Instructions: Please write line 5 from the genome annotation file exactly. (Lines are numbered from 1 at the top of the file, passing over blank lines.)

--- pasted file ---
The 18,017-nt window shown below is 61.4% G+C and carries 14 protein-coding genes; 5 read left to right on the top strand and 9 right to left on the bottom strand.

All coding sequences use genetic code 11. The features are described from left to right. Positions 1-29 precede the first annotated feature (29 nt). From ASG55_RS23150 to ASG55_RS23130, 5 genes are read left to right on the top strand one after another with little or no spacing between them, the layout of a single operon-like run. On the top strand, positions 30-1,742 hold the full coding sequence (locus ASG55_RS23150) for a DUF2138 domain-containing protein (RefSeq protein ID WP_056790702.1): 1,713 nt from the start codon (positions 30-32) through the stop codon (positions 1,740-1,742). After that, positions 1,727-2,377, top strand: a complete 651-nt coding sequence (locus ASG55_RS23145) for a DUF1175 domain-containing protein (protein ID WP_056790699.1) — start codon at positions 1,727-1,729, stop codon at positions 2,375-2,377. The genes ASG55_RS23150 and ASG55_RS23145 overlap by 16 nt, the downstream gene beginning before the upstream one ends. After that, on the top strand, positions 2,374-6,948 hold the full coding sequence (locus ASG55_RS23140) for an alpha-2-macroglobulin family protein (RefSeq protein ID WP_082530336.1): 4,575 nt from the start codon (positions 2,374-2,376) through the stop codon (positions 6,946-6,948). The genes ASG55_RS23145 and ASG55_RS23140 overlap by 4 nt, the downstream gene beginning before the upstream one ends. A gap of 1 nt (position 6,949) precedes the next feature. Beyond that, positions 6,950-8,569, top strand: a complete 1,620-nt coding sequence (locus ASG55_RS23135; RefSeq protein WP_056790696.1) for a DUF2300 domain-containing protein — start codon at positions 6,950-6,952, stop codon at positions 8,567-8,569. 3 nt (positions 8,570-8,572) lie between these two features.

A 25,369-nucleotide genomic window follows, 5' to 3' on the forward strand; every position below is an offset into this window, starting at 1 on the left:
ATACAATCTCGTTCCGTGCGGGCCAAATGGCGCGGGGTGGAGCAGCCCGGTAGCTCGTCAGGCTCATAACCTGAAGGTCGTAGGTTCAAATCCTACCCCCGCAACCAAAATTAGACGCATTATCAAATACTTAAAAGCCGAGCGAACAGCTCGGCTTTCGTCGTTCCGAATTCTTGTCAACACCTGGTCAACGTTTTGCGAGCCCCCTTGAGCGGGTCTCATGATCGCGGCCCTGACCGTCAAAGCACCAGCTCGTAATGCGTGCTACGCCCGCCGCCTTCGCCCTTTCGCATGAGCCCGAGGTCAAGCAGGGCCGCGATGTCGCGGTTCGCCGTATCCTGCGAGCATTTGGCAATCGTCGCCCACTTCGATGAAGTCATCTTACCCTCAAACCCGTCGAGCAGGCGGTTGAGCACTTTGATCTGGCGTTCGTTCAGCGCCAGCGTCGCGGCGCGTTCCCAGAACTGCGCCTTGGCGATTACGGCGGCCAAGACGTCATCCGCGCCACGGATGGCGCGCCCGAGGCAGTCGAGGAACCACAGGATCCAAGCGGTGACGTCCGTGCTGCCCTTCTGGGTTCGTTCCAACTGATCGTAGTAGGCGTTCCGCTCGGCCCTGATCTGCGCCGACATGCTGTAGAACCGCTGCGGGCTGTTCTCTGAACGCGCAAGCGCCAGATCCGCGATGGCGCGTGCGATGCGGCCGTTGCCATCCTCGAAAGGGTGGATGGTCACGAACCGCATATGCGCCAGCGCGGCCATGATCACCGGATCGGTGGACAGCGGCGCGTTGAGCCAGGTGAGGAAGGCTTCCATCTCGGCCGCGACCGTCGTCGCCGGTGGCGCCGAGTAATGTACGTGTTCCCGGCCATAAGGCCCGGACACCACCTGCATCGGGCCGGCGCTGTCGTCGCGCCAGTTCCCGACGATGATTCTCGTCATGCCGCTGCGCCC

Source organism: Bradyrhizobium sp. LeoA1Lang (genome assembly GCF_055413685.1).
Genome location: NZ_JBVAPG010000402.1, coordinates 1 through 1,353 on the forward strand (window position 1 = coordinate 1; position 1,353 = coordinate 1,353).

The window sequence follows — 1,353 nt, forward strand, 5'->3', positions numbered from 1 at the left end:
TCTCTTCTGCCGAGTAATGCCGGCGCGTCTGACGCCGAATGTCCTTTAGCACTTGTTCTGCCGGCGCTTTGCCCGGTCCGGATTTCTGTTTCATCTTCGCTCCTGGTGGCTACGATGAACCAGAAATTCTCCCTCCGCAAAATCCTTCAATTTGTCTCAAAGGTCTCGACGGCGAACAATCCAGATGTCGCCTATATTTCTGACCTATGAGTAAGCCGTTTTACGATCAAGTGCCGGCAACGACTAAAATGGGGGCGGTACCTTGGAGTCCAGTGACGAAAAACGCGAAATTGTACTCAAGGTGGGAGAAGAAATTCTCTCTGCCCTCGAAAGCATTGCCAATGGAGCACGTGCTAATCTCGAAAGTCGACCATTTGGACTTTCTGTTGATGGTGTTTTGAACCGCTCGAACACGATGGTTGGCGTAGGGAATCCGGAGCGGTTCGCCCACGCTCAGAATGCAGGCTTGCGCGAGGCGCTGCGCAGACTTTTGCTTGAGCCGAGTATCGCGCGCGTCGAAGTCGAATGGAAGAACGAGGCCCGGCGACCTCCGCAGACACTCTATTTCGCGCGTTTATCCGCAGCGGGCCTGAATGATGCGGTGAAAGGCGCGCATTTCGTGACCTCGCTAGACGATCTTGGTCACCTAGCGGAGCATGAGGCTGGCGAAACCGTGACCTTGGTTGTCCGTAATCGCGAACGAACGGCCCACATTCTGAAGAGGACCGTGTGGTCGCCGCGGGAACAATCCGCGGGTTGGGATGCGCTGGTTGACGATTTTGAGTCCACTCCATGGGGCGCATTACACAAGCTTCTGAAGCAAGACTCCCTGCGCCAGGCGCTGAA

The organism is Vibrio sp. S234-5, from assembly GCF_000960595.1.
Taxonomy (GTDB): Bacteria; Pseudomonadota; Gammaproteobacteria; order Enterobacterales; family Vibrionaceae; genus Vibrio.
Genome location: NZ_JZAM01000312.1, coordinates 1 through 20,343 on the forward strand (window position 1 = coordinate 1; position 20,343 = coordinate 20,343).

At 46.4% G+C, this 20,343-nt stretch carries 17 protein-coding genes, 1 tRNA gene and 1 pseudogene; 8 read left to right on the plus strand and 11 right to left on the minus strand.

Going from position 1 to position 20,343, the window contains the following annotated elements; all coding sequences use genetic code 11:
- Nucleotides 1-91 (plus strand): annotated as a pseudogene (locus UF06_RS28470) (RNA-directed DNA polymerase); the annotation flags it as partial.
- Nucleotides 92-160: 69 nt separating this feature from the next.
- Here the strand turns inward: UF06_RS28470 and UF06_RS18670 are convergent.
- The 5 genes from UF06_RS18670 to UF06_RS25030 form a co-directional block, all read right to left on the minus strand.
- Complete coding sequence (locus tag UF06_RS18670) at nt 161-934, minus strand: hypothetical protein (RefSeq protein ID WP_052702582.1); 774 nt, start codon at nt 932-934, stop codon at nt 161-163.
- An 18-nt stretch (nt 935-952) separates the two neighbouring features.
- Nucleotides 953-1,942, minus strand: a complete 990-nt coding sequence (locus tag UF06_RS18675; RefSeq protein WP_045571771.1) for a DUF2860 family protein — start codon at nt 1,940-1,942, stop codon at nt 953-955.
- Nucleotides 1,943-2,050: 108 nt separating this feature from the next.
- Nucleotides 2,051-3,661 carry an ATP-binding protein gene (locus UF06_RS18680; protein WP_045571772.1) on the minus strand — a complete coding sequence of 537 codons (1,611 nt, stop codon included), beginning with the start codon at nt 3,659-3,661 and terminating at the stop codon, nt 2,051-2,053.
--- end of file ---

Source organism: Bradyrhizobium sp. LeoA1Lang (genome assembly GCF_055413685.1).